Tempers flare at court; woman at heart of firestorm safe, JCSD says
Kaileigh Schmidt is safe. That's according to the Jones County Sheriff's Department, who responded to rumors that the woman who was arrested after publishing racist texts and attributing them to her parents had not been heard from since her charges were dropped.
The rumor that she may be in trouble surfaced Friday afternoon on the steps of Jones County Justice Court, when attorneys Carlos Moore of Grenada and Javaron Buckley of Chicago organized a press conference to address questions about the unusual case that made national headlines. Chantelle Dunn, Schmidt’s biological mother, appeared alongside the attorneys in support of her daughter; a family member named Cody Abadie opposed the attorneys, calling Moore a “lying piece of s#&t.”
The press conference devolved from there. Videos of the confrontation are available at leader-call.com.
The sequence of Friday’s events began at 2 p.m., when Moore arrived at the courthouse without Buckley and “the client,” per Moore’s announcement on Facebook. Buckley appeared with Dunn at 3 p.m., calling into question Schmidt’s whereabouts. Moore and Buckley then clarified that Dunn was the client, though she hasn’t technically retained Moore as a lawyer.
Dunn said she feared for her daughter’s safety, noting, “She would have called me by now and let me know something. Nobody’s heard from her.”
Investigator J.D. Carter of JCSD said she’s definitely safe and with family.
Moore and Buckley said they organized the press conference to call attention to injustice and an “unconstitutional” arrest in response to Schmidt being arrested for allegedly posting the racist comments on social media sites and attributing them to her father. The posts set off a social media firestorm that led to hundreds of death threats against the family, investigators with the JCSD said.
“I’m a judge in Clarksdale and I’m a judge in Grenada,” Moore told reporters. “I would never sign a warrant to arrest someone for a crime that didn’t happen. And anyone reading that affidavit with a grain of sense knows that there was not a crime.”
Schmidt, a former Jones College student who identifies herself on Facebook as JCJC’s most beautiful in 2017, initially faced two felony counts of posting electronic messages for the purpose of causing injury. Those were subsequently reduced after it was learned the charge had been deemed unconstitutional by the U.S. Court of Appeals in April. She was then charged with two counts of obscene telecommunication. Her parents later dropped the charges and Schmidt was released from the Jones County Adult Detention Center after spending a night there.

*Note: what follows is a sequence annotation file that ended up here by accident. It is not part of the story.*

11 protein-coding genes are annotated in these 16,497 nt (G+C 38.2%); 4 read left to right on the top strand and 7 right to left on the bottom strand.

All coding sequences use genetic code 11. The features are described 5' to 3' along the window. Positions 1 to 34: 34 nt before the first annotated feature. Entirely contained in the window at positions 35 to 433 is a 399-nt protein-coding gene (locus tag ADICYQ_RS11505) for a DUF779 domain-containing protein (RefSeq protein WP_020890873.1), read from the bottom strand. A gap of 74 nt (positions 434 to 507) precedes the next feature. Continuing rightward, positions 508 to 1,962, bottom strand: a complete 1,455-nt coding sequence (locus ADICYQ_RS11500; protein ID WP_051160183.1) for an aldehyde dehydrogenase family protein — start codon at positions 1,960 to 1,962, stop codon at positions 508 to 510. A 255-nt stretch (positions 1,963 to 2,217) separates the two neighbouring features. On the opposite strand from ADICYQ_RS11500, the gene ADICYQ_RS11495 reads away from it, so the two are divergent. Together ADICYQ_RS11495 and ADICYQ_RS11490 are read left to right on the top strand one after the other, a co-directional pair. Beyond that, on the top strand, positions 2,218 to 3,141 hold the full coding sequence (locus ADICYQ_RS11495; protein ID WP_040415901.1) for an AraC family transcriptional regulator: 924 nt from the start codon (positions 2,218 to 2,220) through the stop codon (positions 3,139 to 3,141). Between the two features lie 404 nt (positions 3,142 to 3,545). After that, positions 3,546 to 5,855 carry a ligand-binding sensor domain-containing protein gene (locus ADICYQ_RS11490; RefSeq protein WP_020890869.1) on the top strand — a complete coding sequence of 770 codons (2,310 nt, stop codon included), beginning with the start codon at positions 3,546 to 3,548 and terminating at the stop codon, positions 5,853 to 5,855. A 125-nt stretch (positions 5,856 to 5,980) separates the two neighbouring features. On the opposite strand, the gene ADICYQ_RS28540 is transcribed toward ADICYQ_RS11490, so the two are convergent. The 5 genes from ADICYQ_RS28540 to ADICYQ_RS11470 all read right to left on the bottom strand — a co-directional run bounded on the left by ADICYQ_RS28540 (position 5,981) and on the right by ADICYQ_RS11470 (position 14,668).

As Moore began the press conference, Abadie began speaking over reporters to press him for answers.
“You’re lying to everybody,” Abadie said. “You didn’t do anything at all. For real, what did you do? You’re just showboating for money.”
Abadie claimed Moore and Buckley made the appearance for money and political reasons and that they hadn’t helped get Schmidt’s charges dropped.
“That’s why the country is in so much turmoil right now, because people like you are lying,” Abadie shouted. “Prove me wrong. That’s why the system is so screwed up. You’re a piece of s#&t is what you are. You can’t make me be quiet. I’m a citizen. You work for me.”
Abadie initially identified himself as a concerned citizen and later gave his name to reporters as the press conference was ending. He said that he was present when “an altercation” occurred between Schmidt and her stepmother.
Buckley and Moore said they have evidence proving Schmidt was assaulted by her stepmother after the racist texts were posted to Facebook. When asked whether the department is investigating such an incident, Carter said on Monday that no formal complaint has been filed. If a complaint is filed, the department would like to receive that evidence, he said.
The viral story began after Schmidt made the post on June 5. While it was initially reported that Schmidt had posted addresses and phone numbers of her parents — called “doxxing,” which is illegal — no phone numbers or addresses can be seen in her post. Abadie clarified that outsiders had gathered and posted that data against Schmidt’s wishes.
Schmidt’s parents filed charges against her after receiving multiple death and rape threats resulting from the post.
Investigator Reuben Bishop of JCSD said the family dispute began when the parents took away Schmidt’s car; on Friday, Abadie reinforced that statement.
“Kaileigh has a pretty darn high insurance bill and car payment,” Abadie said. “I don’t have children of my own. But if I did, and they started calling me the B-word, C-word, stuff like that, and I was paying their bill and my name was on her car, I wouldn’t want her to have that car either.”
Abadie, who said he is a Navy veteran, said he doesn’t agree with the widespread political division in the country these days.
“‘It’s sad. Everyone has their own agenda. ‘We the United States,’ that’s what was said at the birth of this nation,” Abadie said. “Not ‘the United States’ but ‘we the United States.’”
Moore said people in 2020 are not going to stand for the kind of racism alleged by Schmidt.
“This stinks to high heaven,” Moore said. “I am an African-American attorney who came to the aid of a white woman. That’s how important this is.”
Moore, who has been involved with multiple high-profile cases, was reprimanded by the Mississippi Bar Association in January over a BP oil spill settlement, according to broadcast station WTVA.